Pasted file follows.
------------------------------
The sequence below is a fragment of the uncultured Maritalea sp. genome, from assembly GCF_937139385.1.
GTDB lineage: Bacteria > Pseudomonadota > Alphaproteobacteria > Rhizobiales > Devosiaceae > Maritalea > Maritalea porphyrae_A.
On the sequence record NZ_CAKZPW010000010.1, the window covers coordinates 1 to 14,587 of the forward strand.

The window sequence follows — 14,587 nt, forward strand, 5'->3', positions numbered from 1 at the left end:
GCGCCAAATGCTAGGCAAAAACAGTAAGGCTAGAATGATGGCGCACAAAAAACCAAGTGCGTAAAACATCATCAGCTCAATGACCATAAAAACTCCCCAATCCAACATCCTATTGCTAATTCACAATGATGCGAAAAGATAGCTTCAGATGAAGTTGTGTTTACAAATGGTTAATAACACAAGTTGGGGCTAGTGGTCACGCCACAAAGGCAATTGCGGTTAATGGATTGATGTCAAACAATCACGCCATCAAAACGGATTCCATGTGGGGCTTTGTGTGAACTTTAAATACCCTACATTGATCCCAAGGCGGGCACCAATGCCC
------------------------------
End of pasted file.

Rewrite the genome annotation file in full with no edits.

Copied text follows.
The sequence below is a fragment of the uncultured Maritalea sp. genome, from assembly GCF_937139385.1.
GTDB lineage: Bacteria > Pseudomonadota > Alphaproteobacteria > Rhizobiales > Devosiaceae > Maritalea > Maritalea porphyrae_A.
On the sequence record NZ_CAKZPW010000010.1, the window covers coordinates 1 to 14,587 of the forward strand.

The window sequence follows — 14,587 nt, forward strand, 5'->3', positions numbered from 1 at the left end:
GCGCCAAATGCTAGGCAAAAACAGTAAGGCTAGAATGATGGCGCACAAAAAACCAAGTGCGTAAAACATCATCAGCTCAATGACCATAAAAACTCCCCAATCCAACATCCTATTGCTAATTCACAATGATGCGAAAAGATAGCTTCAGATGAAGTTGTGTTTACAAATGGTTAATAACACAAGTTGGGGCTAGTGGTCACGCCACAAAGGCAATTGCGGTTAATGGATTGATGTCAAACAATCACGCCATCAAAACGGATTCCATGTGGGGCTTTGTGTGAACTTTAAATACCCTACATTGATCCCAAGGCGGGCACCAATGCCC